Ice has been built at Bridgestone Arena, single-game tickets are set to go on sale this Saturday and excitement continues to mount as the 2015-16 Nashville Predators season approaches.
That growing enthusiasm was on display Wednesday afternoon as Predators President Sean Henry and Television Play-by-Play Broadcaster Willy Daunic spoke to a group at the Jim Wood Golden Bison Luncheon on the campus of Lipscomb University, discussing business, broadcasting, and of course, hockey.
After one of the most successful seasons in club history in 2014-15, including 47 victories and a team-record 30 sold out, regular-season games, Henry addressed the franchise’s stability, both on and off the ice.
“Where we’re sitting right now from a hockey franchise standpoint, we’re better poised as a franchise because of the talent we have and how long they’re locked up, than we ever have been in the history of the team,” Henry said. “When you look throughout the League, there’s probably not another team that’s set up for the next five to eight years to be as consistent as we’re going to be. Hopefully we catch the magic in that run and win the Stanley Cup, but at least compete for it year in and year out…[Predators General Manager] David [Poile] has done an incredible job, and the business side is coming around to give him those resources.”
The NHL’s awarding of the 2016 NHL® All-Star Game to Nashville is evident in the success of not only the franchise, but the city as a whole. The region is known for doing it big when it comes to hosting events, and the last weekend in January will be no exception.
“We told the League we’re going to do something no one’s ever done before in our League,” Henry said. “We’re going to take the best of the CMA Festival and the All-Star Game and collide the two. We’re going to be inside and outside, we’re going to have stages set up throughout town, we’re going to have Fan Fair at the Music City Center, we’re going to build an outdoor rink; the whole city is going to connect to do something pretty special.”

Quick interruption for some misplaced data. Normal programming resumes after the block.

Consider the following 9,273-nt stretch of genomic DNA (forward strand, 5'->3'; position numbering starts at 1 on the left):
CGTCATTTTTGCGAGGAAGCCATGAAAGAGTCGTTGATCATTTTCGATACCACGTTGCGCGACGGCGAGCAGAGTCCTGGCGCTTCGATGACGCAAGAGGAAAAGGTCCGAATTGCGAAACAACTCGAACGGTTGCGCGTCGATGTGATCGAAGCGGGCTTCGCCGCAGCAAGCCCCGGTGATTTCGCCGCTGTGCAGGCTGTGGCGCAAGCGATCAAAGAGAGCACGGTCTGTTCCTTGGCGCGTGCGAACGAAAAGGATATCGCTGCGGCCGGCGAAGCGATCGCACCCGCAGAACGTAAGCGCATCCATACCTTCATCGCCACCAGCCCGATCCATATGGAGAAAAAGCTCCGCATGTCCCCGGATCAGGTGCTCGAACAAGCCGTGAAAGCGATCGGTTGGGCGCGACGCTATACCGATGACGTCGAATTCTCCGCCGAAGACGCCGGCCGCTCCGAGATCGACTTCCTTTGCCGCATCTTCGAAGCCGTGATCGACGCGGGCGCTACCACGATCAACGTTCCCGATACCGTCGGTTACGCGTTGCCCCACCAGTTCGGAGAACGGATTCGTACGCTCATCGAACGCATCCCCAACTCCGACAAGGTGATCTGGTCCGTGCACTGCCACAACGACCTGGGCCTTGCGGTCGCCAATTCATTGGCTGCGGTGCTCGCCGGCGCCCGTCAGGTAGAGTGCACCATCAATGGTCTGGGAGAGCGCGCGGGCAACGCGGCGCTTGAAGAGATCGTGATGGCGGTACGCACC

Henry also spoke on the community efforts of the team, such as the Nashville Predators Foundation’s continued commitment to support Nashville and Middle Tennessee charities and organizations through time and monetary donations, as well as the success of the Ford Ice Center’s inaugural year. Youth hockey registrations in the community are up 40 percent since the opening of the facility, and the Predators president believes there is more to come from grassroots efforts and growing the game throughout the region.
When springtime comes around, the focus shifts to the Stanley Cup Playoffs, which the Preds hope to be participating in once again. A member of the organization since 2010, Henry says he saw something different in the Predators fan base last spring after the club was eliminated in the first round of the postseason, which has him anticipating this season more than any other in the past.
“It used to be, we made the first round and we’d celebrate; we’d pop the champagne corks making the playoffs and that was good enough,” Henry said. “This is the first year I remember where all of our fans were so disappointed in how it ended. To me, that’s the best thing to happen. For people to expect us to go further and for all of us to say the same thing, ‘We should’ve gone further, what are we going to do to get there?’ and that’s exciting.”